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ANN VERONICA TALKS TO HER FATHER-1-2
ANN VERONICA TALKS TO HER FATHER-3-4
ANN VERONICA TALKS TO HER FATHER-5-6
ANN VERONICA TALKS TO HER FATHER-7
ANN VERONICA GATHERS POINTS OF VIEW-1-2
ANN VERONICA GATHERS POINTS OF VIEW-3
THE MORNING OF THE CRISIS-1-2
THE MORNING OF THE CRISIS-3-4-5
THE MORNING OF THE CRISIS-6-7
THE CRISIS-1-2-3-4
THE FLIGHT TO LONDON-1-2-3
THE FLIGHT TO LONDON-4-5-6
EXPOSTULATIONS-1-2-3-4
EXPOSTULATIONS-5-6
IDEALS AND A REALITY-1-2
IDEALS AND A REALITY-3-4
IDEALS AND A REALITY-5-6-7
BIOLOGY-1-2
BIOLOGY-3-4-5-6
BIOLOGY-7-8-9
DISCORDS-1
DISCORDS-2-3-4
DISCORDS-5-6-8-9
THE SUFFRAGETTES-1-2-3
THE SUFFRAGETTES-4-5
THOUGHTS IN PRISON-1-2-3-4-5-6
ANN VERONICA PUTS THINGS IN ORDER-1-2-3-4-5-6-7
THE SAPPHIRE RING-1-2-3-4
THE SAPPHIRE RING-5-6
THE COLLAPSE OF THE PENITENT-1-2-3
THE COLLAPSE OF THE PENITENT-4-5-6
THE LAST DAYS AT HOME-1-2-3
IN THE MOUNTAINS-1-2-3-4
IN THE MOUNTAINS-5-6-7-8-9-10-11
IN PERSPECTIVE-1-2-3

a bicycle!" 

 

"H'm!" said Ann Veronica, and then went on "I want to be taken 

seriously. A girl--at my age--is grown-up. I want to go on with 

my University work under proper conditions, now that I've done the 

Intermediate. It isn't as though I haven't done well. I've never muffed 

an exam yet. Roddy muffed two...." 

 

Her father interrupted. "Now look here, Veronica, let us be plain with 

each other. You are not going to that infidel Russell's classes. You are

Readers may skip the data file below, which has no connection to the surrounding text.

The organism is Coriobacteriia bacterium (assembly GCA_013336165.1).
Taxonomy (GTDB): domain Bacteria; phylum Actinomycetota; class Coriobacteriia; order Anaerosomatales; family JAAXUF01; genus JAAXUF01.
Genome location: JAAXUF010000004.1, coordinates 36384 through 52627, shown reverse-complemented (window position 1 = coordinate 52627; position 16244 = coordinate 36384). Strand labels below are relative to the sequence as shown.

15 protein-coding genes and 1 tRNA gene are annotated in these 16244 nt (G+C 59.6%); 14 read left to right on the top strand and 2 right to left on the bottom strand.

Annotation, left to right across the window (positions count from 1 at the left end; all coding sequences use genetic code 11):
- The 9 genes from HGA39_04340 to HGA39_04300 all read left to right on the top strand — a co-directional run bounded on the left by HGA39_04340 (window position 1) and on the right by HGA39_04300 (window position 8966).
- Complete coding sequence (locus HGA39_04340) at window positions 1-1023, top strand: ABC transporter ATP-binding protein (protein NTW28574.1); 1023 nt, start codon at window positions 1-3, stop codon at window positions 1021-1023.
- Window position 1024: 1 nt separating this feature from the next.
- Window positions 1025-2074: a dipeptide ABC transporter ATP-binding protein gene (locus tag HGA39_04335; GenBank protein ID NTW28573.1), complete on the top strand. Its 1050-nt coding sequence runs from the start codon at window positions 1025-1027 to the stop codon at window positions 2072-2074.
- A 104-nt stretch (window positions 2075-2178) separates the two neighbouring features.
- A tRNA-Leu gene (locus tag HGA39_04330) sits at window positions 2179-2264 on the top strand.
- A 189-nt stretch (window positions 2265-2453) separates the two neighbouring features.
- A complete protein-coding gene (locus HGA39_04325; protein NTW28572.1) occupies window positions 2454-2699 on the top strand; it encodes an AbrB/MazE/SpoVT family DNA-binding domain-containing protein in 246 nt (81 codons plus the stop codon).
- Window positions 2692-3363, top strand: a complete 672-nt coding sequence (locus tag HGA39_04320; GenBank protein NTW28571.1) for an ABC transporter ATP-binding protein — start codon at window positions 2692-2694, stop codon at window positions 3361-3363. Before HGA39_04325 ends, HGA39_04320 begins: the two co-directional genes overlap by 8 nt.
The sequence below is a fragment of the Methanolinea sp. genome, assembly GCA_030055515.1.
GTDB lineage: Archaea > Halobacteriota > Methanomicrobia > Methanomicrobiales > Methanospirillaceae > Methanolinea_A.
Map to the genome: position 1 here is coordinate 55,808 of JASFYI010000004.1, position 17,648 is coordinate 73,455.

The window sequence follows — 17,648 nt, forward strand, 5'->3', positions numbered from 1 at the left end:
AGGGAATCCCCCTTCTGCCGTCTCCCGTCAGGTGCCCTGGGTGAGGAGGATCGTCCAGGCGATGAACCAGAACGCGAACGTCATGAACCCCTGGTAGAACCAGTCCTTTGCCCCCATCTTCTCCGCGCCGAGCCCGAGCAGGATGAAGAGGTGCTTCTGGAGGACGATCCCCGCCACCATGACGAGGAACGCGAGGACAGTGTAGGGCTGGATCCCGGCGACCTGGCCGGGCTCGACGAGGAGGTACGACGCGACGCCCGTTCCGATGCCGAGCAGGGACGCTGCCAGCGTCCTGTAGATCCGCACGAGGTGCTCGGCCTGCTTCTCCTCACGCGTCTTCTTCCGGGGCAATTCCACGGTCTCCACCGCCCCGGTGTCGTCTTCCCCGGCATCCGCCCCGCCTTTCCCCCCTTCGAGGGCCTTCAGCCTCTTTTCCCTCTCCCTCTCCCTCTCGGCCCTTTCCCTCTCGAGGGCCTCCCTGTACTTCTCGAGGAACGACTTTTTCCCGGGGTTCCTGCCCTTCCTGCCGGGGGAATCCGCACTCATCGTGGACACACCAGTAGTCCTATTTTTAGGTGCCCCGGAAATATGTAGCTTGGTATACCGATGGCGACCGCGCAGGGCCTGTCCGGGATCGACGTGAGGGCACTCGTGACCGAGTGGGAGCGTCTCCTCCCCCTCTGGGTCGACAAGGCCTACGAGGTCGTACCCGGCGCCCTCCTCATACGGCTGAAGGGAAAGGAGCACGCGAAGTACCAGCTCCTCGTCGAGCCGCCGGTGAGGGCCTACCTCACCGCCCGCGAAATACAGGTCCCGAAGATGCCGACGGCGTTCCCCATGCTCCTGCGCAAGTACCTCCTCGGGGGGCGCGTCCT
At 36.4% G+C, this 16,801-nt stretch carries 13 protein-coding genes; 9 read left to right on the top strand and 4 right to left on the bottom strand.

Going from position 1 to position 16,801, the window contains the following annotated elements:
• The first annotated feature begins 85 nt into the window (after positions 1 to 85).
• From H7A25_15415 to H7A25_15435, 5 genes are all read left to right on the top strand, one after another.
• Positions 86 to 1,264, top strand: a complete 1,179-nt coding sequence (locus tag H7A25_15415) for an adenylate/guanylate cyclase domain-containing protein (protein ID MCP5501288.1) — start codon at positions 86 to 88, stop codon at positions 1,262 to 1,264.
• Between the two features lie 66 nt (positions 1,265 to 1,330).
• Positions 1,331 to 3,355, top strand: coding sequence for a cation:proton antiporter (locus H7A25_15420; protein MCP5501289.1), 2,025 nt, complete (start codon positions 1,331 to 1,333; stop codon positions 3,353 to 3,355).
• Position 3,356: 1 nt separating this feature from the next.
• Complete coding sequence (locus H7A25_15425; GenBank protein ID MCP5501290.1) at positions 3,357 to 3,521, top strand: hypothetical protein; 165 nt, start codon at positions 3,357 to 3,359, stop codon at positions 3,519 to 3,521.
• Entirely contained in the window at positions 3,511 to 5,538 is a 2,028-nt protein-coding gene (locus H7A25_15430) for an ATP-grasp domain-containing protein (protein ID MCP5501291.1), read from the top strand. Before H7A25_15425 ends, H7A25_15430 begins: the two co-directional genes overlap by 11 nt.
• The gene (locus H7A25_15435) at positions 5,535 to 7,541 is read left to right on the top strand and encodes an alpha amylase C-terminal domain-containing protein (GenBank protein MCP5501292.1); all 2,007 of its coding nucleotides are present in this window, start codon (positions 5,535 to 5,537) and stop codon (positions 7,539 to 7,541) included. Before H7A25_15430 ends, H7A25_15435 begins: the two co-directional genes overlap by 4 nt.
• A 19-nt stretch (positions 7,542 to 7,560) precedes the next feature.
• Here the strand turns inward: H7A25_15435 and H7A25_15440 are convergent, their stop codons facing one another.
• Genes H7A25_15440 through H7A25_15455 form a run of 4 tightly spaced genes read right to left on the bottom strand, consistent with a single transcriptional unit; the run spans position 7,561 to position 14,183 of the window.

not going anywhere but to the Tredgold College. I've thought that out, 

and you must make up your mind to it. All sorts of considerations come 

in. While you live in my house you must follow my ideas. You are wrong 

even about that man's scientific position and his standard of work. 

There are men in the Lowndean who laugh at him--simply laugh at him. 

And I have seen work by his pupils myself that struck me as being--well, 

next door to shameful. There's stories, too, about his demonstrator, 

Capes Something or other. The kind of man who isn't content with his 

science, and writes articles in the monthly reviews. Anyhow, there it 

is: YOU ARE NOT GOING THERE." 

 

The girl received this intimation in silence, but the face that looked 

down upon the gas fire took an expression of obstinacy that brought out 

a hitherto latent resemblance between parent and child. When she spoke, 

her lips twitched. 

 

"Then I suppose when I have graduated I am to come home?" 

 

"It seems the natural course--" 

 

"And do nothing?" 

 

"There are plenty of things a girl can find to do at home." 

 

"Until some one takes pity on me and marries me?" 

 

He raised his eyebrows in mild appeal. His foot tapped impatiently, and 

he took up the papers. 

 

"Look here, father," she said, with a change in her voice, "suppose I 

won't stand it?" 

 

He regarded her as though this was a new idea. 

 

"Suppose, for example, I go to this dance?" 

 

"You won't." 

 

"Well"--her breath failed her for a moment. "How would you prevent it?" 

she asked. 

 

"But I have forbidden it!" he said, raising his voice. 

 

"Yes, I know. But suppose I go?" 

 

"Now, Veronica! No, no. This won't do. Understand me! I forbid it. I 

do not want to hear from you even the threat of disobedience." He spoke 

loudly. "The thing is forbidden!" 

 

"I am ready to give up anything that you show to be wrong." 

 

"You will give up anything I wish you to give up." 

 

They stared at each other through a pause, and both faces were flushed 


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